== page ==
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Marxist History-writing for the Twenty-first Century$
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Chris Wickham

Print publication date: 2007

Print ISBN-13: 9780197264034

Published to British Academy Scholarship Online: January 2012

DOI: 10.5871/bacad/9780197264034.001.0001

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Marxism and Historiography: Perspectives on Roman History

Marxism and Historiography: Perspectives on Roman History

Chapter:
(p.15) 2. Marxism and Historiography: Perspectives on Roman History
Source:
Marxist History-writing for the Twenty-first Century
Author(s):

Andrea Giardina

Publisher:
British Academy
DOI:10.5871/bacad/9780197264034.003.0002

Marxism has slowly declined in recent literature on the economic and social history of the ancient world. If one happens to run into the name of Marx or the term Marxism, it is generally within the context of polemical remark. In spite of recurrent attempts to resuscitate it as an ideal foil for anti-Communist polemic, Marxism made its final exit from the field of ancient historical studies in the 1960s, when new Marxist and Marxist-inspired historiography came to the fore. This chapter discusses the changing role of Marxism in Italian history-writing. It focuses on the historians who claim themselves as Marxists, and those who employ Marxist categories and draw on Marxist theory yet refuse to be defined as Marxists. The chapter examines the debates of the different groups on the historiographic phase marked by the circulation of Marxist concepts, analytical tools, and models outside the strictly Marxist milieu. One of the most striking aspects of this phase is the existence of a trend for the formation of research groups that shared not only an affinity or ideological adherence to Marxism, but also an interest in historical theory and a similar orientation in cultural politics. These interdisciplinary approaches stimulated the confluence of individual competences in group projects aimed at singling out new topics and developing investigational strategies. This historiographic phase also reflected a sense of community, a refusal of traditional academic hierarchies, a wish to keep individualism in check, and the rejection of erudite isolation. In Italy, these forms of association served as a means for ethical and political self-representation of cultural hegemony.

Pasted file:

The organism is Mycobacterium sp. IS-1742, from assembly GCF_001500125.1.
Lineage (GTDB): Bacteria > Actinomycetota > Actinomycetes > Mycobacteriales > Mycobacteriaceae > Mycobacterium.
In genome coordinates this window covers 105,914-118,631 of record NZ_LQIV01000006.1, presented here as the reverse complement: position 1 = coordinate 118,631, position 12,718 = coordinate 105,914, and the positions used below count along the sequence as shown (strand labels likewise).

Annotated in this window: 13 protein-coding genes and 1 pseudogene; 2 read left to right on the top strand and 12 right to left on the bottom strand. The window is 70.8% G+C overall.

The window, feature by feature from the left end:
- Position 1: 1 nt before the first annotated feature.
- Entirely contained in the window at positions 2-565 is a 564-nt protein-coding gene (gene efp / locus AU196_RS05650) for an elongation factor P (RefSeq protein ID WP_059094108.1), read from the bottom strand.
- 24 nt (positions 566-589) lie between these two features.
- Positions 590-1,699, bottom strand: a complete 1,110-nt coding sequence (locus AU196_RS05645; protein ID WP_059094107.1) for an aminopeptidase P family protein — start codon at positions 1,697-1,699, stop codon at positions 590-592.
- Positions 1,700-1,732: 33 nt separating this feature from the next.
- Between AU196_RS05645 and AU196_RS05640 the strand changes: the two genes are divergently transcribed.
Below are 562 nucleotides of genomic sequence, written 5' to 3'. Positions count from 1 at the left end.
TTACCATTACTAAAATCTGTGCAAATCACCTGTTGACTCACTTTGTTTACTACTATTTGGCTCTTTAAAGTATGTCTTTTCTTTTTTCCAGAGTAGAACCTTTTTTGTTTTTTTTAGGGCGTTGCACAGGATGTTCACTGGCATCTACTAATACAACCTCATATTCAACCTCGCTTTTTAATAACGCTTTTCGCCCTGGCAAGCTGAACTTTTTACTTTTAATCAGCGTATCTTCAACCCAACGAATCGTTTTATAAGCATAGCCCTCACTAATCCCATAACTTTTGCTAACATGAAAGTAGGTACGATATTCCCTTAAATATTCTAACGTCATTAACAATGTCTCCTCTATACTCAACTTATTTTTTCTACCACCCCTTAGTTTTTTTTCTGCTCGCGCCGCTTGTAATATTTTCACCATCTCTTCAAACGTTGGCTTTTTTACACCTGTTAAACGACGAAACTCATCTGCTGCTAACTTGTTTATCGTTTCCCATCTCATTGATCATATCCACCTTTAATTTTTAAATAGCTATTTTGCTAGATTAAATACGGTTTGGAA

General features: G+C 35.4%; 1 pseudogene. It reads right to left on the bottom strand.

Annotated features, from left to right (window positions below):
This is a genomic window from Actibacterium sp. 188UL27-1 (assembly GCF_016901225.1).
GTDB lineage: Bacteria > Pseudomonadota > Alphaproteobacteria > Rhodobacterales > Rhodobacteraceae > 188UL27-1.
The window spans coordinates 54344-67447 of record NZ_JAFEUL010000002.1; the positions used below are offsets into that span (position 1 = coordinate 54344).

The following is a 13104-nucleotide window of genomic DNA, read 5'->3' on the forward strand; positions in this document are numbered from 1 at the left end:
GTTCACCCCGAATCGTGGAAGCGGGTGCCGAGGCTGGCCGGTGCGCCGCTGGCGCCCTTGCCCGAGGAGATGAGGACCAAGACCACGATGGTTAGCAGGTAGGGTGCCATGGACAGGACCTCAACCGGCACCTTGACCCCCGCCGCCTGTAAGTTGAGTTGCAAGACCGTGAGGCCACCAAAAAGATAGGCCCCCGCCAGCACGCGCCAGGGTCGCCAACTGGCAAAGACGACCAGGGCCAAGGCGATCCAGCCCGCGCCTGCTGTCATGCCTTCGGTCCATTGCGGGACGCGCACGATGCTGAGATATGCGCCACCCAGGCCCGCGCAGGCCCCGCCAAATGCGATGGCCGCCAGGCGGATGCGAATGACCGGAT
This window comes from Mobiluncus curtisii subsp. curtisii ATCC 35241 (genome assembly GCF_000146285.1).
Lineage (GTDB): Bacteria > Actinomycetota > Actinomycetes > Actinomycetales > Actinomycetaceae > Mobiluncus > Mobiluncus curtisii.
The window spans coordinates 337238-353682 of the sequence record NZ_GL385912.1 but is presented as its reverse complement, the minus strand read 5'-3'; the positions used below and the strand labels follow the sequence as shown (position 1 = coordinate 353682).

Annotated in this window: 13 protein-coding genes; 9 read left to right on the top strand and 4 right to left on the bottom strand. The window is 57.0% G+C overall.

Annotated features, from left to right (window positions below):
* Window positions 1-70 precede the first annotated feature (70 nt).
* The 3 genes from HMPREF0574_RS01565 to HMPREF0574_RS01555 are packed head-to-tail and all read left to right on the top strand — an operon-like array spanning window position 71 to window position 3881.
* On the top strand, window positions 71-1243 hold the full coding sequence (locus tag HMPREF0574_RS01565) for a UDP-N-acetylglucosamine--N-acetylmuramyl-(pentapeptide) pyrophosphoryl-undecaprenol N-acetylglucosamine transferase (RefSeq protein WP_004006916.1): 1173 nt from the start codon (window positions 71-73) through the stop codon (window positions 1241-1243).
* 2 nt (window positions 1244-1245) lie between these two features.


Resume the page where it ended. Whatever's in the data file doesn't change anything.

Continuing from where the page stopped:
Keywords:   Marxism, economic history, social history, ancient historical studies, Marxist-inspired historiography, role of Marxism, Italian history-writing, Marxists, historiographic phase, historical theory

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